• sensitive management of these sites through the provision of landowner advice and support and
• protection of these sites by influencing the development and application of local and national planning policies

The film below shows how Local Wildlife Sites are integral to Kent Wildlife Trust's conservation work to create a Living Landscape across Kent.




Local Wildlife Site is the generic term promoted for these sites in England since 2006. Historically however, there have been more than 20 local variations to the terminology used to name these sites many of which are still in use including: 

• Site of Importance for Nature Conservation (SINC)
• Wildlife Sites (sometimes prefixed with County, Key or Special)
• Site of Nature Conservation Interest (SNCI)
• Site of Local Nature Conservation Interest
• Biological Heritage Sites
• Sites of Biological Importance
• Biodiversity Alert Sites

Regardless of the term adopted locally, they are all wildlife-rich sites selected for their local nature conservation value using robust, scientifically developed criteria.

Local Wildlife Sites are different to Local Green Spaces

Local Wildlife Sites should be distinguished from the new Local Green Space designation which was introduced in the 2011 Localism Act. Local Green Spaces may be selected for wildlife value, but unlike Local Wildlife Sites selection could also be selected solely on their local community significance for beauty, historic importance, recreational value and tranquility. There are also limits to the location and scale of these spaces, which does not apply to Local Wildlife Sites.

Local Wildlife Sites and the National Policy Planning Framework (NPPF) in England

Planning policy and practice should provide greater protection to habitats and features that form part of ecological networks, particularly Local Wildlife Sites’ - Making Space for Nature report to Defra, September 2010

The only form of protection afforded to Local Wildlife Sites has been through the planning system. On 27 March 2012 the Government launched its National Planning Policy Framework for England, a 50 page consolidation of policy, down from more than 1,000 pages.

This new framework retains protection for Local Wildlife Sites which are clearly recognised in the framework as locally designated sites. The policy specifically relating to locally designated sites is found in several paragraphs which provide the direction for local authorities to identify, map and protect these sites through local plans. The new policy also requires protection of Local Wildlife Sites to recognise the importance and the contribution that they make to wider ecological networks, as stated in the Government’s own Natural Environment White Paper.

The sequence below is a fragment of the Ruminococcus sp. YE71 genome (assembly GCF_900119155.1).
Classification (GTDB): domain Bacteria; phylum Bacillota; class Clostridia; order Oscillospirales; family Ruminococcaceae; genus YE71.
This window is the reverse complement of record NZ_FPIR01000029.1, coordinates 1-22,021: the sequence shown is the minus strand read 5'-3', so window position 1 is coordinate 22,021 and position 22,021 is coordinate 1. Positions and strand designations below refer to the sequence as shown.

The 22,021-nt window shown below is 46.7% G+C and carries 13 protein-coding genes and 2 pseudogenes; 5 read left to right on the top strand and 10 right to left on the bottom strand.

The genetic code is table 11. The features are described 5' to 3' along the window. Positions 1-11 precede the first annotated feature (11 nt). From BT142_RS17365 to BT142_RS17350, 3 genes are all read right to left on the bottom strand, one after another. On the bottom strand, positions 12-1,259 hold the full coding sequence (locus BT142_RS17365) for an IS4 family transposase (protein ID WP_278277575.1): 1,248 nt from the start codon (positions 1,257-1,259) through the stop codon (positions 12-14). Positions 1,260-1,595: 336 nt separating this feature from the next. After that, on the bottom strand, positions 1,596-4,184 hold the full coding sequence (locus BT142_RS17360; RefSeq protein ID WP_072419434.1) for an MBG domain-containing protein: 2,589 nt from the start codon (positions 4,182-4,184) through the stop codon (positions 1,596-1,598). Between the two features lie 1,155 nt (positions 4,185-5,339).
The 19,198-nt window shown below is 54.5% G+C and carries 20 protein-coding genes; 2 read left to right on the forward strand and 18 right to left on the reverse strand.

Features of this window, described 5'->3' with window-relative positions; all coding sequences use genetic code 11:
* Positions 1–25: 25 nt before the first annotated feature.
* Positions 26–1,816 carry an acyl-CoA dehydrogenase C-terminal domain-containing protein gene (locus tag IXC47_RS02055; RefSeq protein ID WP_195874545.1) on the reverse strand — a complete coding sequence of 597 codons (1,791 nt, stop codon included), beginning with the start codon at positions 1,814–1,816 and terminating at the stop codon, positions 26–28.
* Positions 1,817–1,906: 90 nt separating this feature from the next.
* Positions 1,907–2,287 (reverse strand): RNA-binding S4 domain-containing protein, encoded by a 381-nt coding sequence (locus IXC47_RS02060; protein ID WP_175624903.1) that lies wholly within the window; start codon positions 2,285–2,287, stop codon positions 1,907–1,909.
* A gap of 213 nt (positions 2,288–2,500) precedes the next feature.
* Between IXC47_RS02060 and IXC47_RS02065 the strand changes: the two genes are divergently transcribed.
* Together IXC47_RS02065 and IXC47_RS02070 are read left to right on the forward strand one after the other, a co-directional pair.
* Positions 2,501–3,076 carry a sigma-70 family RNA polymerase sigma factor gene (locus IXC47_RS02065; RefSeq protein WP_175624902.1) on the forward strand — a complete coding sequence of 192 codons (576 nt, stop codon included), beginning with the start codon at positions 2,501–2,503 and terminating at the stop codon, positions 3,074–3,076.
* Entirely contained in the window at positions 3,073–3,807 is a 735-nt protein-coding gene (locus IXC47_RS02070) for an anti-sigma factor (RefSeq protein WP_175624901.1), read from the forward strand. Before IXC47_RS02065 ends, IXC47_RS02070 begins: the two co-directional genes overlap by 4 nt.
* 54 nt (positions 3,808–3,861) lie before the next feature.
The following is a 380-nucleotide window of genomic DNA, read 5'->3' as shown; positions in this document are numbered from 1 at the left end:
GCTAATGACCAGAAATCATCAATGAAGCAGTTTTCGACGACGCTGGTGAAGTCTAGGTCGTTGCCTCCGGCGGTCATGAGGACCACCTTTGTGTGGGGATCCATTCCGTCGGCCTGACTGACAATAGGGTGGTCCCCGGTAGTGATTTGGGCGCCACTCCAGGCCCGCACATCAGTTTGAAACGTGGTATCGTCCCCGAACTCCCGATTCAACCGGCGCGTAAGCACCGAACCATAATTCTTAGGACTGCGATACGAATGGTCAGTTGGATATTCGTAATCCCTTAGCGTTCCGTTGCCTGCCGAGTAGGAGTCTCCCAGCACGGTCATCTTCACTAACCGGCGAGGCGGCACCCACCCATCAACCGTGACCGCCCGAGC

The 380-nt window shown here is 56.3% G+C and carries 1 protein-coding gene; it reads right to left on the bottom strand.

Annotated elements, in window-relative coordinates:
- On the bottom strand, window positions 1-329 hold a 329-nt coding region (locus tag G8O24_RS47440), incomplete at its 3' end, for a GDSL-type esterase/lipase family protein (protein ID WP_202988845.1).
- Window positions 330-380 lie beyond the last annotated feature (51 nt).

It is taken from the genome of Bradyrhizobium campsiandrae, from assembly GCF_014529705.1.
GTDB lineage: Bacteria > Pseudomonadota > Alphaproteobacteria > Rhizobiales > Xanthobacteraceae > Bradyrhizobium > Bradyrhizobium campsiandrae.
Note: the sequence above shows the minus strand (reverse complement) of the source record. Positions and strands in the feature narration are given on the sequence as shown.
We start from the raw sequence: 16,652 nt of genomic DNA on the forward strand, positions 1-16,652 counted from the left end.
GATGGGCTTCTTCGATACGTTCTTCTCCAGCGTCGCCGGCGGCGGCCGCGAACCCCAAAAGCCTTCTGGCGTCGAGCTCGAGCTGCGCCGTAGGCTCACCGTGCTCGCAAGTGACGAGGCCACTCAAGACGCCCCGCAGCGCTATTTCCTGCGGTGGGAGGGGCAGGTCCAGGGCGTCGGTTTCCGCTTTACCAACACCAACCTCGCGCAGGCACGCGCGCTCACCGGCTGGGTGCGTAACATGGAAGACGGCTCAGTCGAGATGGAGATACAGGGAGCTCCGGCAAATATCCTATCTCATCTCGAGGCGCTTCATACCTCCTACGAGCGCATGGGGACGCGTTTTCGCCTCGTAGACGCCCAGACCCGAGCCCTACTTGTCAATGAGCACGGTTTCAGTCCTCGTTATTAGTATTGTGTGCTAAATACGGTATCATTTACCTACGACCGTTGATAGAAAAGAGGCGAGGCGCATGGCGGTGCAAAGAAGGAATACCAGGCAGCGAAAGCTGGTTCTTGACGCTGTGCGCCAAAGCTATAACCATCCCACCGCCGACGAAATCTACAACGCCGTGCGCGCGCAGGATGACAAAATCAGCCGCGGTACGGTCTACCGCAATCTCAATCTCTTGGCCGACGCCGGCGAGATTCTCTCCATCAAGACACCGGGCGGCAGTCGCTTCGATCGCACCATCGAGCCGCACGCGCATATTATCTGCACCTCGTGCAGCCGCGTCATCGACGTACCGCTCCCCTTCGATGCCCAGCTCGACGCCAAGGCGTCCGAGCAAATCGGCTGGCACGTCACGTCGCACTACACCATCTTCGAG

The Wildlife Trusts will work to ensure local authorities are aware of these changes and considering Local Wildlife Sites in their local plans.

The Wildlife Trusts' response to the final National Planning Policy Framework.

Status of English Local Wildlife Site Systems 2011 Report

The Status of English Local Wildlife Site Systems 2011 reports on the results of a survey of all known Local Wildlife Site (LWS) systems in England and is the sixth in a series of surveys that has been conducted by The Wildlife Trusts since 2000. The report highlights that:

• 51 of the 52 LWS systems covering England have an established partnership
• collectively more than 600 partners are working locally with landowners to identify, manage and protect LWSs
• the two highest perceived threats to the loss and damage of LWS are associated with inappropriate/lack of management and development pressures
• lack of funding is the most significant constraint on partners’ ability to liaise with and advise landowners about site management.
• 34 partnerships believe that in most cases local plan policies aimed at protecting LWS were implemented effectively. Yet, 173 LWSs were still lost to, or damaged by built development in 2010. Of these, at least 25 were lost completely.
• the abolition of both Local Area Agreements and the national improvement indicator to measure the proportion of Local Sites in positive conservation management (NI197) has caused some concern amongst LWS partnerships with more than a third believing that this will have a negative impact, resulting in a fall in the perceived importance of LWS and a resulting threat to future funding.


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status_of_local_wildlife_site_systems_2014_report_final_dec_22.pdf4.21 MB